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THE NOONER for May 6, 2016

It's noon. It's time for a break. Here's what people are reading on today:

O.C. Board Of Education To Consider Investigating Member's Emails About Sexual Orientation
An Orange County Board of Education trustee plans to ask his colleagues to order an investigation of the conduct of a fellow board member after learning of

Former Federal Prosecutors To Lead UC Probe Of Davis Chancellor Linda Katehi | The Sacramento Bee
Diana Lambert and Sam Stanton @
Melinda Haag, who oversaw Barry Bonds prosecution, will lead Katehi inquiry

Assembly GOP Leader Isn't On The Trump Train Just Yet
Just six days ago, Assembly Republican leader Chad Mayes was the opening act to his preferred presidential pick, Ohio Gov. John Kasich,...

Berryhill tapped for Senate Rules Committee
Senator Tom Berryhill (R-Twain Harte) has been elected by his colleagues to the 5-member Senate Rules Committee. The Rules Committee is considered one of the most influential assignments in the Senate, and as such, selection to it must be confirmed by the entire Senate.

Borrego Springs Water Crisis Begins And Ends With Farming
Borrego Springs farms use more water than the state is likely to allow. The community's viability is at stake.

Apple Slammed Over Taxes By Mayor Of Cupertino, Its Hometown
Chang, who’s the target of a recall effort, believes Apple should pitch in to ease Cupertino’s growing pains. He wants the company to give $100 million to help improve the city’s infrastructure. But he can’t get other council members to agree to put forth the proposal.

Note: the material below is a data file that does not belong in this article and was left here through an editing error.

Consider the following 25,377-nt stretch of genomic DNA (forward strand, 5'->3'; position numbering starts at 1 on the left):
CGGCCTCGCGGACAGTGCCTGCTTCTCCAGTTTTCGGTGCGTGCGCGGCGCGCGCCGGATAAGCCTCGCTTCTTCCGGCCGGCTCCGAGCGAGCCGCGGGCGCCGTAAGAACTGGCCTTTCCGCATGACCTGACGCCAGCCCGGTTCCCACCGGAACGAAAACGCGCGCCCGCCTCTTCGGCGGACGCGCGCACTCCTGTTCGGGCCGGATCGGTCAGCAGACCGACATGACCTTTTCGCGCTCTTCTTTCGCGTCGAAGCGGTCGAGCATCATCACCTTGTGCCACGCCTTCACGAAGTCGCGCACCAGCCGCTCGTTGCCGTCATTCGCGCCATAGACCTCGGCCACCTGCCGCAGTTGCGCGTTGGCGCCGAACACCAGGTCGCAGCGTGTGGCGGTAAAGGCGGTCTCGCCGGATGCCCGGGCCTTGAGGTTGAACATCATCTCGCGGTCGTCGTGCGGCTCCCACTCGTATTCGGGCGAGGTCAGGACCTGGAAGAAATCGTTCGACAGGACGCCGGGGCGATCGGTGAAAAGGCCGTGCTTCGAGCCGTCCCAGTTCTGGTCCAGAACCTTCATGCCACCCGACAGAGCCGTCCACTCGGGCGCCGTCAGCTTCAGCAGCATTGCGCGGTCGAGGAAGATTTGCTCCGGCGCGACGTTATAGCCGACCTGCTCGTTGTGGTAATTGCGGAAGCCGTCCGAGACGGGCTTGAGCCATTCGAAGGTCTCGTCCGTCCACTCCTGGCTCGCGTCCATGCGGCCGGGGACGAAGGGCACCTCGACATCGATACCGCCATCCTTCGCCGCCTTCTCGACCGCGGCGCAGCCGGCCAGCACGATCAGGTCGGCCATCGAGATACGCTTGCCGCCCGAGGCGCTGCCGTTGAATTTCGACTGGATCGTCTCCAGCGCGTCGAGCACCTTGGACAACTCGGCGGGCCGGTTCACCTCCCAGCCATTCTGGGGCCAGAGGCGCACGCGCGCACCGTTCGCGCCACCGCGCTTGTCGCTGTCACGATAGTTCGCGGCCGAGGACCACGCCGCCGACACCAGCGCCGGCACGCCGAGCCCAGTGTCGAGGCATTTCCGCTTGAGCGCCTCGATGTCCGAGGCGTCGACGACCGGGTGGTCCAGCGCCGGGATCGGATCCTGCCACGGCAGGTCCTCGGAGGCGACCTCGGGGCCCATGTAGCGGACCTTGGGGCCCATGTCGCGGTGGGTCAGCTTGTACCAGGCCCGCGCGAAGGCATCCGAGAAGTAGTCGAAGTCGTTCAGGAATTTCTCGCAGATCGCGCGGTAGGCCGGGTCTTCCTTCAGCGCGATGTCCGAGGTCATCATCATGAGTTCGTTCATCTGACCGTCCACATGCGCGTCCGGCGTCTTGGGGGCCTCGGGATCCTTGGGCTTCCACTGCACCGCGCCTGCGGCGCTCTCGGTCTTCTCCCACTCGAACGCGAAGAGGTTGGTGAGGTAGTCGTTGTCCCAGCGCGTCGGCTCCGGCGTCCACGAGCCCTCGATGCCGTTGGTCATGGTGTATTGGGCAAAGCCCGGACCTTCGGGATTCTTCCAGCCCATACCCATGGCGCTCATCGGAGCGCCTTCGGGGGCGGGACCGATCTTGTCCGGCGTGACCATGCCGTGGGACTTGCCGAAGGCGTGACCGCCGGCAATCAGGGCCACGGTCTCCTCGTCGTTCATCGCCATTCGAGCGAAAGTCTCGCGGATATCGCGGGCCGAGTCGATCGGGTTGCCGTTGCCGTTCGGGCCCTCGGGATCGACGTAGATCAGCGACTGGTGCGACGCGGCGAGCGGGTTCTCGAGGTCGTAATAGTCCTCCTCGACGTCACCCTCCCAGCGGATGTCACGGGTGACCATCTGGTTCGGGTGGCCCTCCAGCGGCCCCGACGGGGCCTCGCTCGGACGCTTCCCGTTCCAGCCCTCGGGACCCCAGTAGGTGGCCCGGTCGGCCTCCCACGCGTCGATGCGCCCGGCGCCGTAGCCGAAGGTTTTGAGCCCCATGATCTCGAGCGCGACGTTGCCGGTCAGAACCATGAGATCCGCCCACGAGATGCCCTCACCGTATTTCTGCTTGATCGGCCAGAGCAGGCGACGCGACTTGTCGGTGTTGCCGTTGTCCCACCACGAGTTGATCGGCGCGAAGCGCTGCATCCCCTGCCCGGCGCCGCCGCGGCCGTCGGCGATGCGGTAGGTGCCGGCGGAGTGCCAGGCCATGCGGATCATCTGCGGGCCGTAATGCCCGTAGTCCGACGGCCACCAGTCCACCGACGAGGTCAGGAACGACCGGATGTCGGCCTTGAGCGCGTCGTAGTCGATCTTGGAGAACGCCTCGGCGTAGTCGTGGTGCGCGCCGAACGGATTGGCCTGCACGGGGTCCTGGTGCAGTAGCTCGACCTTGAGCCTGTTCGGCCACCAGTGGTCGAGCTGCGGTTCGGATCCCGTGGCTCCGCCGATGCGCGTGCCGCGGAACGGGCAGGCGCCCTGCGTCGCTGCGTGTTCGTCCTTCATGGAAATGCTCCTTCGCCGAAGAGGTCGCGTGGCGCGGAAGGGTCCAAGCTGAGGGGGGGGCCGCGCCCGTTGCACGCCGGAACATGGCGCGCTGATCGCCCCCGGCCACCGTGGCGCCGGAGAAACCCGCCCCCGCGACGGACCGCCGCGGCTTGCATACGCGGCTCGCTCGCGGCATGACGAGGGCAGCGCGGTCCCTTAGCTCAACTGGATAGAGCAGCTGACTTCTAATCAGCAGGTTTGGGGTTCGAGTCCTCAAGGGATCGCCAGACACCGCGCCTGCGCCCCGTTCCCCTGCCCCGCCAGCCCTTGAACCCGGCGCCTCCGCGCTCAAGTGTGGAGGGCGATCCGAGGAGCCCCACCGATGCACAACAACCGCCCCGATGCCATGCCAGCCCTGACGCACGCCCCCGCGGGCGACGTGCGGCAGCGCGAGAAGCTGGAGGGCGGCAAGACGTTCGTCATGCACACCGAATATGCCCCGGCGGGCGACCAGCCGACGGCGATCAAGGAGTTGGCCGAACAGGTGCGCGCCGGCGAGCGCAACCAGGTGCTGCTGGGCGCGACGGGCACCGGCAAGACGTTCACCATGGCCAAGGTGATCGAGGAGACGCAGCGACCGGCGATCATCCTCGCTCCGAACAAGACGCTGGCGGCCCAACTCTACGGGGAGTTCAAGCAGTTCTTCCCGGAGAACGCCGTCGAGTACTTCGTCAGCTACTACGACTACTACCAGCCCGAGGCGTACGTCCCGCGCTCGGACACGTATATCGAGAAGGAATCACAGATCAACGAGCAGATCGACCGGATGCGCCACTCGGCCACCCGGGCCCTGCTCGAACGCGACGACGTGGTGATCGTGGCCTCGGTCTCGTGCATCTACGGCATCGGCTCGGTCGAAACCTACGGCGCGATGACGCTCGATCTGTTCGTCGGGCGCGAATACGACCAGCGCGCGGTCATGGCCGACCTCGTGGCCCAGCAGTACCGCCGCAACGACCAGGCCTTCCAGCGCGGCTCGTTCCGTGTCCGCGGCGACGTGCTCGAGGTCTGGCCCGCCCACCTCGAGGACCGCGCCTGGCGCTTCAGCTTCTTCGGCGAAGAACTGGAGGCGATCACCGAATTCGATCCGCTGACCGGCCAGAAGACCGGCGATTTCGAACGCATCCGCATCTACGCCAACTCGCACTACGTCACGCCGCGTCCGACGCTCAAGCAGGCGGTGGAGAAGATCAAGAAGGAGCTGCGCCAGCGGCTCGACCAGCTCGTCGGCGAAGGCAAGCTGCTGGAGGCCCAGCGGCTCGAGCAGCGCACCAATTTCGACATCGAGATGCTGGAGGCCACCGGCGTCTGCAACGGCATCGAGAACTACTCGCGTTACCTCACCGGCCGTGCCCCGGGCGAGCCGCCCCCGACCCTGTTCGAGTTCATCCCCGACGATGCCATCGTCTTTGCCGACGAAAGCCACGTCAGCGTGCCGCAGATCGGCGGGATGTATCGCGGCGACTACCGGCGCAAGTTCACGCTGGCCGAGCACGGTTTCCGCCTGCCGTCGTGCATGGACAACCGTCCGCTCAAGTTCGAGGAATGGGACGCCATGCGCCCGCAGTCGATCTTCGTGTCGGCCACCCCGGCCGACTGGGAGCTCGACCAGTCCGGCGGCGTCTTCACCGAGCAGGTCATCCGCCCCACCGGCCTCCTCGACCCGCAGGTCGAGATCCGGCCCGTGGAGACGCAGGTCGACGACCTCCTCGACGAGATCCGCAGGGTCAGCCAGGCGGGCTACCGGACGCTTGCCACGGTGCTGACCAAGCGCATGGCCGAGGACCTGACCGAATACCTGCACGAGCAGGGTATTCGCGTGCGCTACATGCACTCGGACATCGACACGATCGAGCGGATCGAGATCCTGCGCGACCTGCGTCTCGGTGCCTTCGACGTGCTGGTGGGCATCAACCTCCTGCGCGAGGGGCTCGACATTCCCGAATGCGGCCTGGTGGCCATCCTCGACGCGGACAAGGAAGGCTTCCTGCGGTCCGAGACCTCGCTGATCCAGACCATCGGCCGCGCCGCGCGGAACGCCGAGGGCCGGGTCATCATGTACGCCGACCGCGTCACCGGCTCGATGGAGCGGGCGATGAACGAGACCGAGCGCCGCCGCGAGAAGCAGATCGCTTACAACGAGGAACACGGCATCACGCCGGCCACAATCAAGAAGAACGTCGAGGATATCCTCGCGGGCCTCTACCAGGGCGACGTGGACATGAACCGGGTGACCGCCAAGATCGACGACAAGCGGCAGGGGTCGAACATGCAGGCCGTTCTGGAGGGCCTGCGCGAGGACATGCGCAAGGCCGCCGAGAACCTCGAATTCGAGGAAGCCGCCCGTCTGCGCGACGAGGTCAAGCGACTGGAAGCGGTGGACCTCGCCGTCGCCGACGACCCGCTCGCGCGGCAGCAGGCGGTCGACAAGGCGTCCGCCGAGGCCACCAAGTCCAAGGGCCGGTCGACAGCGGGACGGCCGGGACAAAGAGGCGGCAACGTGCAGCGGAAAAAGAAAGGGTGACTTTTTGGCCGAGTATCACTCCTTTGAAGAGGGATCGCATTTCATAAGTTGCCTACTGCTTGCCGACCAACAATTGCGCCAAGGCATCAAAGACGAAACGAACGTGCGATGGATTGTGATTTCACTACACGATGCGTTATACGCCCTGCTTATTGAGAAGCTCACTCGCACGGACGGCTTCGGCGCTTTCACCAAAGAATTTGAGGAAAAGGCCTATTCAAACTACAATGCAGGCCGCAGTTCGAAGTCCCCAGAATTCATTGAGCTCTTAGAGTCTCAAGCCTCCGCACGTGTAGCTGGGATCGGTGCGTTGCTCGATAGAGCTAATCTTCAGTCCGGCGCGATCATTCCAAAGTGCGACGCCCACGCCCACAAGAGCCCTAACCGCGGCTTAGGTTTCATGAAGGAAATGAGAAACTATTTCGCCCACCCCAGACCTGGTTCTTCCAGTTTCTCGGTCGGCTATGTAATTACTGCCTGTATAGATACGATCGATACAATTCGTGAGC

Just Say Yes: Some California Law Enforcement Leaders Support Legalizing Recreational Pot
California law enforcement leaders are taking some very different positions on the movement to legalize pot for recreational use.

Torrance Refinery Explosion Cost California Drivers $2.4 Billion In High Pump Prices, Study Says
Today's high

Borenstein: Covering Desaulnier's Cancer Deeply Personal To Me -
Having covered him for more than two decades, I doubted he was caught up in some sort of political scandal. So when he told me he had leukemia it confirmed my suspicion that his health was involved.

Mandated College Prep Courses Are Counterproductive | The Sacramento Bee
Dan Walters @
Big school districts require college prep classes for all students

Kern County Pays $3.4 Million To Settle Wrongful Death Suit Against Sheriff's Department
Kern County has agreed to pay $3.4 million to settle a civil rights lawsuit brought by the family of a day laborer who died after he was struck with batons,

Is Shakespearean Tragedy Brewing For The State Budget? :: Fox&hounds
Double, double, toil and trouble;

California Republicans can no longer rely on Trump to get out the vote

Turnout among Republican voters could tank, spelling more bad news for Republican Senate candidates Democrats.

SF suing Academy of Art over real estate empire